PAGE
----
With mobile shopping, purchases even more at hand for holiday shoppers
Shoppers with a smartphone or tablet computer with mobile Internet access no longer must choose between fighting mall traffic or browsing for deals online from home.
Forecasts say mobile shopping will catch on in a bigger way this holiday season.
Major retailers that lost sales last year to customers who searched for items and prices in a store, then used smartphones to find cheaper prices online — a practice called “showrooming” — are coming out with their own mobile websites and applications. And retailers are equipping store personnel with technology to keep sales on their turfs.
“The lines are being blurred and are disappearing with different channels” for making purchases, said Jeff Hennion, president of mobile website and app developer Branding Brand of the South Side, and a former GNC and Dick's Sporting Goods executive.
Faster websites specially designed for mobile devices are replacing the awkward process of viewing a full website on a 4-inch smartphone screen.
With better tools, “you will see an incredible trend of customers using a retailer's mobile site while they are in a store” rather than trying to get a harried clerk to answer a question or find something in a different size, Hennion said. Shoppers at one end of a crowded mall might check online to see wheather a store at the other end has what they want before making the trek there.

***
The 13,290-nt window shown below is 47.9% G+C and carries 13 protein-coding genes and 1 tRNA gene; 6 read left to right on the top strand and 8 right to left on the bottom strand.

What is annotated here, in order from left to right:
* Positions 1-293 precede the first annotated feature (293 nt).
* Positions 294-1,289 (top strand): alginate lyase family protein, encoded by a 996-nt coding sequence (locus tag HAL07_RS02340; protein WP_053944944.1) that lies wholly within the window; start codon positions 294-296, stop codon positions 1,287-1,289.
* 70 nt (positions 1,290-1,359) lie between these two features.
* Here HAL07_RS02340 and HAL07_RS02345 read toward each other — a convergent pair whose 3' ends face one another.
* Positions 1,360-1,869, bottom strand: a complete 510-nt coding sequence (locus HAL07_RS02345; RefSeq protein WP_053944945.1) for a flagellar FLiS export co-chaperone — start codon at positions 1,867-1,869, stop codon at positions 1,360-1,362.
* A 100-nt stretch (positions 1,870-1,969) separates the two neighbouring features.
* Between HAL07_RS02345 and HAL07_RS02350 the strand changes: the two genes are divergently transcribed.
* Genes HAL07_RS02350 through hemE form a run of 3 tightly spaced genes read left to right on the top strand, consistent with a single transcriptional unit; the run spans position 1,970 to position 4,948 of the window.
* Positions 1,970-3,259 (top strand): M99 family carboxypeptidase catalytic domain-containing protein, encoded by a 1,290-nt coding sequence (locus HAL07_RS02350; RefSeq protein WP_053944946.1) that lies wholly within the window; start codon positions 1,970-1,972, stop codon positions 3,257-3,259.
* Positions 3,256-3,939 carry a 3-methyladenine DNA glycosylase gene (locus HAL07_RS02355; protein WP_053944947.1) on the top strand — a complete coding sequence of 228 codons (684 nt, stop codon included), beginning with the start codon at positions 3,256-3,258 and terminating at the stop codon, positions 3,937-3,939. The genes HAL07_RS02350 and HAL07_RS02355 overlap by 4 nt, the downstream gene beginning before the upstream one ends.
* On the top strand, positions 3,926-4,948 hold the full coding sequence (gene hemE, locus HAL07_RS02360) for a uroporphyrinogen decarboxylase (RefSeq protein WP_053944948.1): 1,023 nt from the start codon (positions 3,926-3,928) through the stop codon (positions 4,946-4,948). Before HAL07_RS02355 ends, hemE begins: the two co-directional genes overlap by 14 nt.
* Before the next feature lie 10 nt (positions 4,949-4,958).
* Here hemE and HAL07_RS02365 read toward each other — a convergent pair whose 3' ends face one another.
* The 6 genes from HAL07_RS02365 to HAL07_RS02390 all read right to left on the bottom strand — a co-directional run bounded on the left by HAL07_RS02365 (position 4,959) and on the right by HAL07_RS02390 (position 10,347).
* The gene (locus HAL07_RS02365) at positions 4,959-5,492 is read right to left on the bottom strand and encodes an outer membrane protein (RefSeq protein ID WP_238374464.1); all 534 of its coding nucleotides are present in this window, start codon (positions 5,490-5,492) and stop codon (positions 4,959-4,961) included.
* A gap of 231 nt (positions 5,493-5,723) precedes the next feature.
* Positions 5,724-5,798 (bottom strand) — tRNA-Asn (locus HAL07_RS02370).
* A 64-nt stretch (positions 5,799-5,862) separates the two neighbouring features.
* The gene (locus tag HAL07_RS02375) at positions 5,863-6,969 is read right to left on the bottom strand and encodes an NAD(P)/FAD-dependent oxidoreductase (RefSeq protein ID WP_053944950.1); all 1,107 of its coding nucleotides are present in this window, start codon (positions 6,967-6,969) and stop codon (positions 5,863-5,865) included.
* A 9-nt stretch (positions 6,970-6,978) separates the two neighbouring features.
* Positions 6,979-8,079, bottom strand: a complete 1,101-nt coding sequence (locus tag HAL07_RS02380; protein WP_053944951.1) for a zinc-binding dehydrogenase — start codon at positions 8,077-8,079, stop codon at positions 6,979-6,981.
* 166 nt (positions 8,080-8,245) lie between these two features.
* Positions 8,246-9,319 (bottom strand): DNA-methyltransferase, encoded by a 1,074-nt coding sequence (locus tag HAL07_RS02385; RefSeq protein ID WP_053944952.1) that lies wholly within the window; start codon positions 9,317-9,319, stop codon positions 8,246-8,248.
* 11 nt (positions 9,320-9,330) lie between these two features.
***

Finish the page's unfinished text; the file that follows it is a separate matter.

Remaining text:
L.L. Bean expects “high double-digit growth” in mobile shopping this year, spokeswoman Carolyn Beem said. The Freeport, Maine-based company has a store in Ross Park Mall.
The clothing and outdoor gear retailer upgraded its mobile website this year to align it more closely with the full site to make purchasing easier.
“Not bells and whistles — instead, just improving the overall functionality,” Beem said. “If the basics aren't right, nothing else is important.”
Macy's debuted a Black Friday app this month that previews holiday deals, allows shoppers to share lists and even steers them to where specials are located inside its department stores.
Findlay-based Dick's Sporting Goods new mobile app acts as a barcode scanner, rewards card and store finder. Customers also can use it to “like” the retailer on Facebook, follow Dick's on Twitter and check in for rewards via Foursquare.
Toys R Us and other major retailers are pushing “omni-channel” sales strategies. Customers can buy online — either at home or via mobile — then pick up purchases in stores and save shipping costs. The toy retailer said most items can be picked up within two hours of an order's being placed.
Javelin Strategy & Research said consumers spent more than $20.7 billion last year using mobile devices, with about $5 billion through tablet computers.
Shoppers who used tablets spent $10 more on average, the San Francisco research firm said, noting that tablet owners are expected to double within three years, making mobile retail “the channel to watch.”
Another research firm, Prosper Mobile Insights of Worthington, Ohio, said 55.3 percent of mobile device owners will use their smartphones or tablets this year to shop for gifts, find stores or conduct related research. Of those, 59.7 percent will compare store prices with an online retailer's, and 66 percent will check prices against another store's.
Total online sales are forecast to grow 12 percent this holiday season to $96 billion, the National Retail Federation's Shop.org said, compared with a 4.1 percent increase overall.
Julie Pagano of Squirrel Hill shops by using her smartphone occasionally, “if I'm out and about and I want something.” Beyond making purchases on the go, she uses the phone as a price checker.
Amazon.com is a frequent stop.